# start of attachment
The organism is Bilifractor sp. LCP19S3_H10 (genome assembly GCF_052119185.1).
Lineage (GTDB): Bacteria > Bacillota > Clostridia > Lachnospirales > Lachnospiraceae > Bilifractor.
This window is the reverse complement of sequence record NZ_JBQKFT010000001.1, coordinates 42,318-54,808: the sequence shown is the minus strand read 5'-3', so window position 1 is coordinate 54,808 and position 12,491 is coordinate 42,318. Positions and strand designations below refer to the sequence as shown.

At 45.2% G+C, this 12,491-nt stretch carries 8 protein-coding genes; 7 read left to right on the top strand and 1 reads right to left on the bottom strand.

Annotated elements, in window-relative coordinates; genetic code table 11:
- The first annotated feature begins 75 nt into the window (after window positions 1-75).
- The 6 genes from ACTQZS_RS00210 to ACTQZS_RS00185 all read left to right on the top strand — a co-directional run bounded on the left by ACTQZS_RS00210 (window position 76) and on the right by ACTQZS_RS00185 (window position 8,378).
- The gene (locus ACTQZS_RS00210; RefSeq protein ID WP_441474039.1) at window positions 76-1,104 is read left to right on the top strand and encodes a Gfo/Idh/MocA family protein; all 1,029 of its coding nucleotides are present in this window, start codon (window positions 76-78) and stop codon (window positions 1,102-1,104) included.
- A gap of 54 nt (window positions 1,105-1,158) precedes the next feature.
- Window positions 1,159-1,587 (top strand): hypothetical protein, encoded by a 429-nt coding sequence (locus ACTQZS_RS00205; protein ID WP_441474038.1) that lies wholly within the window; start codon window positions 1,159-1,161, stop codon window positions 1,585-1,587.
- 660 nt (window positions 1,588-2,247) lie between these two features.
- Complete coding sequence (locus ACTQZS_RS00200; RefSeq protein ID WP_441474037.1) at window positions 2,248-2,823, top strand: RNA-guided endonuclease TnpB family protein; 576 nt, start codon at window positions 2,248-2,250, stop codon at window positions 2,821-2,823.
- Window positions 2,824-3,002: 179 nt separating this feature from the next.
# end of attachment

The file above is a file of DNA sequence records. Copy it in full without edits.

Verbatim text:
The organism is Bilifractor sp. LCP19S3_H10 (genome assembly GCF_052119185.1).
Lineage (GTDB): Bacteria > Bacillota > Clostridia > Lachnospirales > Lachnospiraceae > Bilifractor.
This window is the reverse complement of sequence record NZ_JBQKFT010000001.1, coordinates 42,318-54,808: the sequence shown is the minus strand read 5'-3', so window position 1 is coordinate 54,808 and position 12,491 is coordinate 42,318. Positions and strand designations below refer to the sequence as shown.

At 45.2% G+C, this 12,491-nt stretch carries 8 protein-coding genes; 7 read left to right on the top strand and 1 reads right to left on the bottom strand.

Annotated elements, in window-relative coordinates; genetic code table 11:
- The first annotated feature begins 75 nt into the window (after window positions 1-75).
- The 6 genes from ACTQZS_RS00210 to ACTQZS_RS00185 all read left to right on the top strand — a co-directional run bounded on the left by ACTQZS_RS00210 (window position 76) and on the right by ACTQZS_RS00185 (window position 8,378).
- The gene (locus ACTQZS_RS00210; RefSeq protein ID WP_441474039.1) at window positions 76-1,104 is read left to right on the top strand and encodes a Gfo/Idh/MocA family protein; all 1,029 of its coding nucleotides are present in this window, start codon (window positions 76-78) and stop codon (window positions 1,102-1,104) included.
- A gap of 54 nt (window positions 1,105-1,158) precedes the next feature.
- Window positions 1,159-1,587 (top strand): hypothetical protein, encoded by a 429-nt coding sequence (locus ACTQZS_RS00205; protein ID WP_441474038.1) that lies wholly within the window; start codon window positions 1,159-1,161, stop codon window positions 1,585-1,587.
- 660 nt (window positions 1,588-2,247) lie between these two features.
- Complete coding sequence (locus ACTQZS_RS00200; RefSeq protein ID WP_441474037.1) at window positions 2,248-2,823, top strand: RNA-guided endonuclease TnpB family protein; 576 nt, start codon at window positions 2,248-2,250, stop codon at window positions 2,821-2,823.
- Window positions 2,824-3,002: 179 nt separating this feature from the next.